A fractional CIO spends their time looking at the bigger picture, aligning IT capabilities with the overall strategic vision for the business, before handing off the deliverables to managers lower down the chain of command. In-house managers or outsourced providers should provide a company’s technical support. Using a CIO for managing day-to-day IT problems is a waste of both their talent and your money.
How to Bring in an Interim CIO to Deliver Digital Transformation
Given the rapid technological advances of the past few years, it’s no surprise that many are pointing to the growing importance of the CIO position as we enter a significant decade of digital disruption.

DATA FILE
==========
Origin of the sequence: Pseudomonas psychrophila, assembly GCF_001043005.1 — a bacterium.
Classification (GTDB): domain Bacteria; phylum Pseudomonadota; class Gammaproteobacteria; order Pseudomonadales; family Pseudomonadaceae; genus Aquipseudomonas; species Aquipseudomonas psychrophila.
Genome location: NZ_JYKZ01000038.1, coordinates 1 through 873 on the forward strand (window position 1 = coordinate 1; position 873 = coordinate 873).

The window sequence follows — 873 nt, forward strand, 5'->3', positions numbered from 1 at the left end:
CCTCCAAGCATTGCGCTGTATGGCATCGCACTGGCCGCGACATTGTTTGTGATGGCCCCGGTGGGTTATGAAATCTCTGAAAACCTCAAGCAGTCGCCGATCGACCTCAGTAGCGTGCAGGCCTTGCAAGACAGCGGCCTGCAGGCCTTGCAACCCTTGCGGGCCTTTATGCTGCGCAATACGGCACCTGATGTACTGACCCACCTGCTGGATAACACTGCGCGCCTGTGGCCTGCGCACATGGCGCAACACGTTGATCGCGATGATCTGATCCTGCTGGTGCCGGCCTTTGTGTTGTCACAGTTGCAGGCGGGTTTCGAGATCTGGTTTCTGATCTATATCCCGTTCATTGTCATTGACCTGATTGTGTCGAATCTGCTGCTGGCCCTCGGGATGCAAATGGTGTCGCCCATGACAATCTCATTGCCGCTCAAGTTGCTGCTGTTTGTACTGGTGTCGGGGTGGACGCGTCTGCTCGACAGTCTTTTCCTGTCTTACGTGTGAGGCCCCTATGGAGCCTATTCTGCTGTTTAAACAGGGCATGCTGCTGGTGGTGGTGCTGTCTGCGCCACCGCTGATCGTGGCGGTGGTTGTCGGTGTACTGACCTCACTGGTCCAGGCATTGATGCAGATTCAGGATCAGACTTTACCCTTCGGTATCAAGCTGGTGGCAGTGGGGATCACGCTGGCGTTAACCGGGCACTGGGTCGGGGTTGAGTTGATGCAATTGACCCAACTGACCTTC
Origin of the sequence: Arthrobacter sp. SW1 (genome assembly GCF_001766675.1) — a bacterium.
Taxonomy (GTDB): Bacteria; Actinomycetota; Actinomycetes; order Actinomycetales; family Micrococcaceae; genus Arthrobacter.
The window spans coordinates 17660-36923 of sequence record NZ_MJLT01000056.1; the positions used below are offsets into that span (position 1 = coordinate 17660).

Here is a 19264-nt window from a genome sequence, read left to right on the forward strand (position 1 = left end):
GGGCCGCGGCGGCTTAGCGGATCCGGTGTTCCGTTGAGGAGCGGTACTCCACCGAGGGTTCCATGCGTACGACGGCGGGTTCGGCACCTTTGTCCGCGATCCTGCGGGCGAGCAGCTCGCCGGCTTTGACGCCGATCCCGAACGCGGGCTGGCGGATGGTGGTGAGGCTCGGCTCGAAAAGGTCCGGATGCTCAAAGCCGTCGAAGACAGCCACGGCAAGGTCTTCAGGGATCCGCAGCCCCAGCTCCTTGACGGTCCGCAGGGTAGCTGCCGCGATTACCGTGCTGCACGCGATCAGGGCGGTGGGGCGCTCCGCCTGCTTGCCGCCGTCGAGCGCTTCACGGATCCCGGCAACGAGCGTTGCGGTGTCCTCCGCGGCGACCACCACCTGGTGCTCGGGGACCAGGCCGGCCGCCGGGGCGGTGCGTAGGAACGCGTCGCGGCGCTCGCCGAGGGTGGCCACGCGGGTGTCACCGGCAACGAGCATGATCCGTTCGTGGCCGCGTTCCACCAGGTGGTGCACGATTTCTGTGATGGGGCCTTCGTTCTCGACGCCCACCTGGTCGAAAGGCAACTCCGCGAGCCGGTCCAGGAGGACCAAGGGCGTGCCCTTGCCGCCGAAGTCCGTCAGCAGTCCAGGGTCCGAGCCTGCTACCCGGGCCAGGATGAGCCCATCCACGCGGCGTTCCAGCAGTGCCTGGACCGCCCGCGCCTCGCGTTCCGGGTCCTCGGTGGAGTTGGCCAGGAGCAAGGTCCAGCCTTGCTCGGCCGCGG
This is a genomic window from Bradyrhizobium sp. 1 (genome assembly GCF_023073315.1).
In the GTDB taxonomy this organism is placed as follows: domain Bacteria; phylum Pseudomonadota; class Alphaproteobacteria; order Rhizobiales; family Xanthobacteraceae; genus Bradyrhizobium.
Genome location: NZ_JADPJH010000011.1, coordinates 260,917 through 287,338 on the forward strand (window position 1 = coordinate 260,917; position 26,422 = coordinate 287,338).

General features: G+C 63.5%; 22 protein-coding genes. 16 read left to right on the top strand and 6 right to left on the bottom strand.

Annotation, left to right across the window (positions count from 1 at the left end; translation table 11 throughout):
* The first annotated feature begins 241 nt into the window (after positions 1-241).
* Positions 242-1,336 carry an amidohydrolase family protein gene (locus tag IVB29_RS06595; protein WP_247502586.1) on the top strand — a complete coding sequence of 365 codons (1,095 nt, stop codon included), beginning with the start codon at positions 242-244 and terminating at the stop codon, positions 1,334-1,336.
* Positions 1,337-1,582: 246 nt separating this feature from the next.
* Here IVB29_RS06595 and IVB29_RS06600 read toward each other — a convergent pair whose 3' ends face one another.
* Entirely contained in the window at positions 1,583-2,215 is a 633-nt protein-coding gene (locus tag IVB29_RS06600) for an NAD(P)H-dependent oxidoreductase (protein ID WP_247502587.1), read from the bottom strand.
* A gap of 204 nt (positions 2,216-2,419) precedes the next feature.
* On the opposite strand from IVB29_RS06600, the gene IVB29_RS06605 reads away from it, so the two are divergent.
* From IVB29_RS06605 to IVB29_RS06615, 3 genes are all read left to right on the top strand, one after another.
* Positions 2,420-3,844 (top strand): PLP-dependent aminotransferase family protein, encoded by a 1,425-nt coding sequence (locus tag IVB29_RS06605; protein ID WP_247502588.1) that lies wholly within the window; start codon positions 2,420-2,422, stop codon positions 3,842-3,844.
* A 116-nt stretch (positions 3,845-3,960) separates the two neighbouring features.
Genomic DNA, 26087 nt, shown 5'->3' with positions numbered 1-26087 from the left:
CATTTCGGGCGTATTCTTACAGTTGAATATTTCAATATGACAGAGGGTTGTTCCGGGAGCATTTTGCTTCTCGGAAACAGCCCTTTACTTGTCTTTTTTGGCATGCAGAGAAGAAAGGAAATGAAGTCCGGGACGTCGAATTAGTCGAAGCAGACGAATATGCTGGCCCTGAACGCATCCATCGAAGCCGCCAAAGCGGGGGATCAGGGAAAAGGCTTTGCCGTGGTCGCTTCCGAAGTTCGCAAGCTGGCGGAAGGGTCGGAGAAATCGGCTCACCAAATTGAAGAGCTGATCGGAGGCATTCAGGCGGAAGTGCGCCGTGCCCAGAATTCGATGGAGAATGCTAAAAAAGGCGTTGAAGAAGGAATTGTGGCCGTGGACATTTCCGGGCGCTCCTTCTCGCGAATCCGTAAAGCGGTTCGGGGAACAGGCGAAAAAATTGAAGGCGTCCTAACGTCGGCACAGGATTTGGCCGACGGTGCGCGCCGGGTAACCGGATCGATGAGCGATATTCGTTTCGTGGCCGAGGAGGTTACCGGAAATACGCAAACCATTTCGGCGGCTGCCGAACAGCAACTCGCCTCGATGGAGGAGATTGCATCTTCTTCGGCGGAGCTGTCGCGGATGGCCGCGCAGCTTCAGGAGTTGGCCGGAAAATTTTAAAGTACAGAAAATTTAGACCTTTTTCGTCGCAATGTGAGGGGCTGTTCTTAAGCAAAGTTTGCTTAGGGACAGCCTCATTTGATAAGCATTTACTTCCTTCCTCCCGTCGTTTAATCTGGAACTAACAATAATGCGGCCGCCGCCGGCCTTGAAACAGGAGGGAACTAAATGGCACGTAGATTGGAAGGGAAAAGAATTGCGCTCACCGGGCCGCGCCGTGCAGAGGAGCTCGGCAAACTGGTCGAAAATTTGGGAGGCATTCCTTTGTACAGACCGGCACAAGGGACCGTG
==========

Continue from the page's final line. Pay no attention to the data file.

I encourage organizations to take advantage of the services of a fractional CIO. These businesses will not only make the necessary leaps in technological capabilities, but they will also reap the rewards of an on-demand delivery model that consistently returns a positive ROI. Moreover, as AI and IoT begin to have severe repercussions for the unprepared, acting now could give your company the upper hand over industry competitors.
If you would like to take advantage of the capabilities of an experienced CIO without the associated risk and overheads, speak to me or a member of the OVESTO team today. We hand-vet our interim and fractional CIOs to ensure they are the best of the best when it comes to delivering targeted talent outcomes.